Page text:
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By Pratap Bhanu Mehta
AFTER MONTHS of acrimonious sniping between India and Pakistan, New Delhi's new proposals opening up bus, train and ferry links, designed to enhance contact between ordinary citizens, are a welcome small step. While it would be premature to describe them as a real breakthrough, capable of surmounting the immense obstacles that still lie in the path of an enduring and just peace, they at least indicate some movement towards reducing the unacceptable level of tension that currently exists between the two countries. But the road to peace will be long and hard and the rulers of both countries have to pointedly face tough questions if they are to avoid the oscillation between sentimental but ultimately meaningless calls for peace, on the one hand, and near war, on the other, that marks relations between the two countries.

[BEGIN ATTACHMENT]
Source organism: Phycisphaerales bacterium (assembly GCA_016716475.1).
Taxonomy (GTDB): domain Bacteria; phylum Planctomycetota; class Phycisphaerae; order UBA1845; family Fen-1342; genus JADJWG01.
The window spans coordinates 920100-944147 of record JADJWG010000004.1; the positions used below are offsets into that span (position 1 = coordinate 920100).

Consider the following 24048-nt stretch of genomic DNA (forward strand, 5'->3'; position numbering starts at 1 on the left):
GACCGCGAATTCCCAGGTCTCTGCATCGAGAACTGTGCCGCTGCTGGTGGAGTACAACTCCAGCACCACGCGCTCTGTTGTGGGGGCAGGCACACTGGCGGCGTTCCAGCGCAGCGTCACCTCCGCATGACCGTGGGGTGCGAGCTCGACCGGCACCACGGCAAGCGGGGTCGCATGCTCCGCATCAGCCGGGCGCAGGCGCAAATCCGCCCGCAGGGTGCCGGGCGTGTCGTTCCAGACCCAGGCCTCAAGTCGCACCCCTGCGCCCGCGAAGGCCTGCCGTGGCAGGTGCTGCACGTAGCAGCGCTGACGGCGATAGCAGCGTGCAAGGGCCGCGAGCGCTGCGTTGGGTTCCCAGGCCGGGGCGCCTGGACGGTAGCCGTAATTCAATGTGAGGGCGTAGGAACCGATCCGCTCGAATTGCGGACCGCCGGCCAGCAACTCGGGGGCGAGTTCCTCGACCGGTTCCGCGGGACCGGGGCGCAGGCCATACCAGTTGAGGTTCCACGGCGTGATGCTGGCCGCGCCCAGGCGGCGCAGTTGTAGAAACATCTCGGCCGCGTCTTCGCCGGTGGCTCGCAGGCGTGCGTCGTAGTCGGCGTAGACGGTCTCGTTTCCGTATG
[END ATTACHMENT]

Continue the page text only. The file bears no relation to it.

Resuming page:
Both India and Pakistan ought to acknowledge that their conflict has extracted a huge price. Militarism, support for jihadi politics, and a national identity constituted largely by layers of resentment have taken a heavy toll in Pakistan. They have brought its economy to near ruin, its state structures to a dangerous level of precariousness and prevented a healthy development of civil society. For its part, India has had to incur significant military costs, bear the ramifications of exacerbated conflict in Kashmir, and anxieties over terrorism have scarred Indian politics, making it more combustible and vulnerable. Its great power ambitions will always be held back by its inability to deal with its own backyard. Both countries live under a nuclear shadow, are still critically dependent on outside intervention to sort out their mutual affairs, and are losing out on the benefits of regional integration. There can be no military solution to this quagmire that will not risk incurring horrendous costs. There are more than enough reasons to break the current stalemate.